“I enjoyed playing with it,” says Pletchette. “I don’t remember any of my friends having one, but I had a great time playing war with my friends with it.”
Over the years, Pletchette received many accessories to go along with it. The original action figure came with a rifle, was dressed in fatigues and had dog tags.
“I have a bayonet that you can attach to the end of the rifle and lots of knives,” Plachette says. “There was always something you could get to add to it.”
Pletchette says he isn’t sure when he completely stopped playing with his G.I. Joe, but it was around the early- to mid-1970s, a time when demand for G.I. Joes slowed down, mostly due to the Vietnam War.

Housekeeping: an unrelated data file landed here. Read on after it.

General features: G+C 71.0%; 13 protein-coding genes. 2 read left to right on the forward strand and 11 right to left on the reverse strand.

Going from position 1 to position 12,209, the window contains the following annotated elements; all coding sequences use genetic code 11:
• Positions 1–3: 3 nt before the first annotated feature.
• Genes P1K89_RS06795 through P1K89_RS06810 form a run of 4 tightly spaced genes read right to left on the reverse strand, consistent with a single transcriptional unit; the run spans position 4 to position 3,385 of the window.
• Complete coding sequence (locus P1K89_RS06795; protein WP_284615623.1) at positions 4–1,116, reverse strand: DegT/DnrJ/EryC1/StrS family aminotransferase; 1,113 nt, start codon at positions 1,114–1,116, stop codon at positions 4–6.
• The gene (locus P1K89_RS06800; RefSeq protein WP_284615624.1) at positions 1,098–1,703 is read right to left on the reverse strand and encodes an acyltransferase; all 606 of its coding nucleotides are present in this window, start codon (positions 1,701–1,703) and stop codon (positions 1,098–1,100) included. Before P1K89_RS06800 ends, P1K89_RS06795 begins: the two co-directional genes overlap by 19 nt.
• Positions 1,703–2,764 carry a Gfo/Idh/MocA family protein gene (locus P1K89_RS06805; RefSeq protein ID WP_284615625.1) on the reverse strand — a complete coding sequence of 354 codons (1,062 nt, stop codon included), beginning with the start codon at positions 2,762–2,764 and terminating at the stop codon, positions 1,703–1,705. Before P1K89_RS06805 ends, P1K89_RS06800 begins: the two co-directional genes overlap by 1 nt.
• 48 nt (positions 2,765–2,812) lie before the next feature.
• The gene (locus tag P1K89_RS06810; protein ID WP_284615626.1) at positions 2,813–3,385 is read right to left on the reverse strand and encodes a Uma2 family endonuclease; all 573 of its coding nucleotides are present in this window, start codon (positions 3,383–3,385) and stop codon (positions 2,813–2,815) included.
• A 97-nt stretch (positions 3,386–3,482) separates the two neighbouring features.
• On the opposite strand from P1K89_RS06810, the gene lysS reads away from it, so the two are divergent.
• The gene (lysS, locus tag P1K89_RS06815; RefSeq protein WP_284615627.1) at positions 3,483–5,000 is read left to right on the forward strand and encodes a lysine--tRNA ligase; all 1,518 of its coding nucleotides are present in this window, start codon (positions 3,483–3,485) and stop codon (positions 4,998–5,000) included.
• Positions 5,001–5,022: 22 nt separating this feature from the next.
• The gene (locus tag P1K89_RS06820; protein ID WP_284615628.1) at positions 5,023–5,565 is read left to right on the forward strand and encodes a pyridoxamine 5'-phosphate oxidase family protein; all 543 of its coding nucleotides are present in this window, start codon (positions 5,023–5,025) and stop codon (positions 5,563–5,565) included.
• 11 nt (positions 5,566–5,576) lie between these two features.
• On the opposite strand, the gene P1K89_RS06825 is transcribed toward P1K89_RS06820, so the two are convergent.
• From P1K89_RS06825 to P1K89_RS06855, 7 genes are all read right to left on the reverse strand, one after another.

“It was such an unpopular war that nobody wanted to have anything do with a toy that seemed to glorify war,” says Pletchette.
But Hasbro re-invented the G.I. Joe franchise. Instead of being a just a soldier, G.I. Joe was an astronaut, a deep-sea diver, and even the ever-popular “G.I. Joe with the Kung Fu grip.” However, these action figures were tiny in comparison, standing just 3 inches tall.
It has been more than 20 years since his G.I. Joe has “stormed a hill” or “captured a platoon of soldiers.” Still, for being 50 years old, the guy is in pretty good shape.
“It has a crack on one of its feet,” says Pletchette. “Other than that, it’s held up pretty well.”
Pletchette says he is not sure why he kept his G.I. Joe, but he is glad he did.